Oil futures settled lower on Monday, pulling back after a strong rally last week, on signs of rising global production.
Kuwait’s crude production is recovering after its recent workers’ strike and output from Iraq has been climbing. Saudi Arabia will reportedly complete its expansion of a major oilfield next month. The country also announced an economic reform plan Monday which aims to reduce the kingdom’s reliance on oil, according to Bloomberg MarketWatch.
West Texas Intermediate crude for delivery in June fell $1.09, or 2.5%, to settle at $42.64 a barrel on the New York Mercantile Exchange.
June Brent crude on London’s ICE Futures Exchange fell 63 cents, or 1.4%, to $44.48 a barrel.
Saudi Arabia’s state-owned Saudi Arabian Oil Co. is set to complete its expansion of its Shaybah oilfield by the end of May, boosting its capacity to 1 million barrels a day from 750,000 barrels.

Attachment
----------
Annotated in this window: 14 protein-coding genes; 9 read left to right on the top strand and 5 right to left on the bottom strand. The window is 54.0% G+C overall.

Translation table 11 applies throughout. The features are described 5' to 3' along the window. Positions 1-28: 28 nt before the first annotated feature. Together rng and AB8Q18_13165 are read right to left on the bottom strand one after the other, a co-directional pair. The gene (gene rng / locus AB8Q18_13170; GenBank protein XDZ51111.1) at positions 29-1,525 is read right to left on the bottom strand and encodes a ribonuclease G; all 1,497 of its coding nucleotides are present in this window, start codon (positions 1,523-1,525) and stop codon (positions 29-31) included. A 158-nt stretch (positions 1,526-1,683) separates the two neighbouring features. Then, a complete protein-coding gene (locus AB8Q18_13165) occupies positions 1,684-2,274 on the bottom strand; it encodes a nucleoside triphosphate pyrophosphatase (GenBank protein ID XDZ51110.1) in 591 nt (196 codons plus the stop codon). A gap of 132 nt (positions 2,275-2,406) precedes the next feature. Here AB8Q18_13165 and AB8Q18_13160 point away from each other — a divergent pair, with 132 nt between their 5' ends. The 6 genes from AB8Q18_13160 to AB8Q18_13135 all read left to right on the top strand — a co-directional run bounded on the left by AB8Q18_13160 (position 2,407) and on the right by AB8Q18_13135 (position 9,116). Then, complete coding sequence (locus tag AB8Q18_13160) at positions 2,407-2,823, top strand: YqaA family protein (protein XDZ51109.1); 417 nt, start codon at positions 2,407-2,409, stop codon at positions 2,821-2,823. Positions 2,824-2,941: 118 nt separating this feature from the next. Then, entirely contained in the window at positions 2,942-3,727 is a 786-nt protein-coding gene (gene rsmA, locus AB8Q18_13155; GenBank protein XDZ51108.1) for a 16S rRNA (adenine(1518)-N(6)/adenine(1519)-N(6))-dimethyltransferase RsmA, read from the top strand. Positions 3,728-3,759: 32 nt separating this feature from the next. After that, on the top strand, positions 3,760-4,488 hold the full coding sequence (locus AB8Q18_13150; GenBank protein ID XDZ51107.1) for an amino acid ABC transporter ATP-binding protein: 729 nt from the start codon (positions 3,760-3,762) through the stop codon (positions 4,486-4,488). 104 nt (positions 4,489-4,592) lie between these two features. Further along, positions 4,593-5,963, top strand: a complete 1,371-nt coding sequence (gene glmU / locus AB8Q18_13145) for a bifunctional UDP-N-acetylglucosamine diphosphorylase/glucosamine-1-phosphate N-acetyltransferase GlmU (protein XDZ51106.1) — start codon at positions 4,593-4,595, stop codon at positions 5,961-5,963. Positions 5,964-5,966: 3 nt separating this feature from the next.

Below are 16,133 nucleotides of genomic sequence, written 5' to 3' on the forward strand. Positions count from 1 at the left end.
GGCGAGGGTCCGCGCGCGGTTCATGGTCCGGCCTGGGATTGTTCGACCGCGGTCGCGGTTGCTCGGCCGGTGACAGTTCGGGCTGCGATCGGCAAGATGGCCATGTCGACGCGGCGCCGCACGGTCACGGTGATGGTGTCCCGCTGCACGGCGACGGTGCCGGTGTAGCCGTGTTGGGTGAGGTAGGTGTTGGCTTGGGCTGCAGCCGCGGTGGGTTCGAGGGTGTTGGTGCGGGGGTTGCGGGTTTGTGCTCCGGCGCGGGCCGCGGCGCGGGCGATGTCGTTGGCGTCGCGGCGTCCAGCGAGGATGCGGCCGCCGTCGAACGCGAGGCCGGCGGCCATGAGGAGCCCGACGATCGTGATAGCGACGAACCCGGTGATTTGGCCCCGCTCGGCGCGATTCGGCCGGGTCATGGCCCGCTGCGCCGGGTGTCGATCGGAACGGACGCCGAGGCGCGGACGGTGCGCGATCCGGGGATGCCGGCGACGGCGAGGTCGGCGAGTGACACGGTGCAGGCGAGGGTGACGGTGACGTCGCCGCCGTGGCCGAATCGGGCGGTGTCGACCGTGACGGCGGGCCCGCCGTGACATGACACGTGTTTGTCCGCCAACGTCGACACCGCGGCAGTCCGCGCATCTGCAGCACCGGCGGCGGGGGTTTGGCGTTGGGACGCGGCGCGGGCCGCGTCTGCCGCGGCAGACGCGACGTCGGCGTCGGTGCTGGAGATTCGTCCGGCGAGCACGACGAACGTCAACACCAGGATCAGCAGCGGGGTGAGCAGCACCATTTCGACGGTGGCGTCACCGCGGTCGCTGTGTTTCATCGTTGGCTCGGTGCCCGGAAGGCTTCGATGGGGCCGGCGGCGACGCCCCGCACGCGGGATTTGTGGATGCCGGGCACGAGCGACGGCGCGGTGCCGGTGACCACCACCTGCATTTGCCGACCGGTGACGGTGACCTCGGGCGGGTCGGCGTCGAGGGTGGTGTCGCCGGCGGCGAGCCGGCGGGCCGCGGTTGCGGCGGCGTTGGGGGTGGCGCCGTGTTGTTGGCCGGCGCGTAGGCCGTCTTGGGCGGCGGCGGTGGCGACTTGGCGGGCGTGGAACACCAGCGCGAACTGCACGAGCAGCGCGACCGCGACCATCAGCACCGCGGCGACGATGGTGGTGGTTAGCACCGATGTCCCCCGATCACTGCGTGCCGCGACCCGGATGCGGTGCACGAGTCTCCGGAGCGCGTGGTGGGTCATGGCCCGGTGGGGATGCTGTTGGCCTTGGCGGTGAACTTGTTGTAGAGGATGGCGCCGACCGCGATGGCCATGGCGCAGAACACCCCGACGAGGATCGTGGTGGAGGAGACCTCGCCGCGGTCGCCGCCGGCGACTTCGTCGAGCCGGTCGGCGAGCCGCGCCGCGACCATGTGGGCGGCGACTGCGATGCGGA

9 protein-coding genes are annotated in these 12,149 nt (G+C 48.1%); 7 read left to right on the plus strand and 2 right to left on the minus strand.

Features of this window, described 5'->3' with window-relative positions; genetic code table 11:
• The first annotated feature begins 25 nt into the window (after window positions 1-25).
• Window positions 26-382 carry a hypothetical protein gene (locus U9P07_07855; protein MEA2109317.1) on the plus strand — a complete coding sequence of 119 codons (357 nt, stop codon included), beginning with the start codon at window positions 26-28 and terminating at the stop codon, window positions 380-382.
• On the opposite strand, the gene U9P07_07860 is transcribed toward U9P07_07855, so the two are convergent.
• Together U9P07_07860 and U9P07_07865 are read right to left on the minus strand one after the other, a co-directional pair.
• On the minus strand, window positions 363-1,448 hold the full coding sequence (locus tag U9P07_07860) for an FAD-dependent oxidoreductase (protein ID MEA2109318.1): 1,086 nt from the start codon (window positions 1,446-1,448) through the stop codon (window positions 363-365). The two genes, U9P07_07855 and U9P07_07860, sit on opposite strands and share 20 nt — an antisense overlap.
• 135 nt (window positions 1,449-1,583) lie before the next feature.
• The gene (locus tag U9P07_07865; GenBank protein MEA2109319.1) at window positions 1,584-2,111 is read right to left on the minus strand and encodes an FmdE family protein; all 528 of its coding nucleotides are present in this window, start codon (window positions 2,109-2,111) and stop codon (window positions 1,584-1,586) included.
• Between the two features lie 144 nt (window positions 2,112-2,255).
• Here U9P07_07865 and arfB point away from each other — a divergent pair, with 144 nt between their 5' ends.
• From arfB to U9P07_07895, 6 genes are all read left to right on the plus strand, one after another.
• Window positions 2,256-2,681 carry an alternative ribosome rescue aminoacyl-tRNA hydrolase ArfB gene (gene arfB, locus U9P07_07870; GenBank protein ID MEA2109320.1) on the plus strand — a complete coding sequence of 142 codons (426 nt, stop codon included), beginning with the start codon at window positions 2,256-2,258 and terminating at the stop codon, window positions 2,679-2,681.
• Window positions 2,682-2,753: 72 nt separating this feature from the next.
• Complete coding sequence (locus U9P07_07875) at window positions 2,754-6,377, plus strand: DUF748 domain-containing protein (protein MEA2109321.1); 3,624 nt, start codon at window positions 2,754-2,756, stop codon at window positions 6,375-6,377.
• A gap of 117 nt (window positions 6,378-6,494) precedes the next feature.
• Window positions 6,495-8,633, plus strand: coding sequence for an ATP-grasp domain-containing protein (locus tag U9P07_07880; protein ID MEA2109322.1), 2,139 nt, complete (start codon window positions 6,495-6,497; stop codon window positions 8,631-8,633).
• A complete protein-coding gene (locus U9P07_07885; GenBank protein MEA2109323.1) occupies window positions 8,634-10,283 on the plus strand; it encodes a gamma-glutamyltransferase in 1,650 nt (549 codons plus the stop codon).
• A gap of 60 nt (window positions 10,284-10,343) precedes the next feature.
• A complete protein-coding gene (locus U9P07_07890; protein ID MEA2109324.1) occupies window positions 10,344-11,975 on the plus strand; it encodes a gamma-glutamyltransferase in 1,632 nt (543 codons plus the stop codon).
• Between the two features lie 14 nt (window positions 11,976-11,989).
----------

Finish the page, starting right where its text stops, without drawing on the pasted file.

Meanwhile, Saudi Arabia announced an economic reform plan Monday. The Saudi economy has been crimped by low crude price and the plan is a long-term blueprint for the kingdom’s economic transformation aimed at reducing its dependence on oil.
“Saudi Arabia wants to decrease its dependence on oil by investing in other sectors, and by growing other sectors, not by diminishing its oil activity,” said Omar Al-Ubaydli, a program director at the Bahrain Center for Strategic, International and Energy Studies. “Oil’s relative contribution will diminish, but not its absolute contribution.”
Deputy Crown Prince Mohammed bin Salman said in an interview aired on Saudi news Monday that “by 2020, we’ll be able to live without oil.”
Adding further pressure on oil Monday, Genscape reportedly said that crude inventories at the Cushing, Oklahoma trading hub rose about 1.5 million barrels for the week ended April 22.
May natural gas ended at $2.063 per million British thermal units, down 7.7 cents, or 3.6%.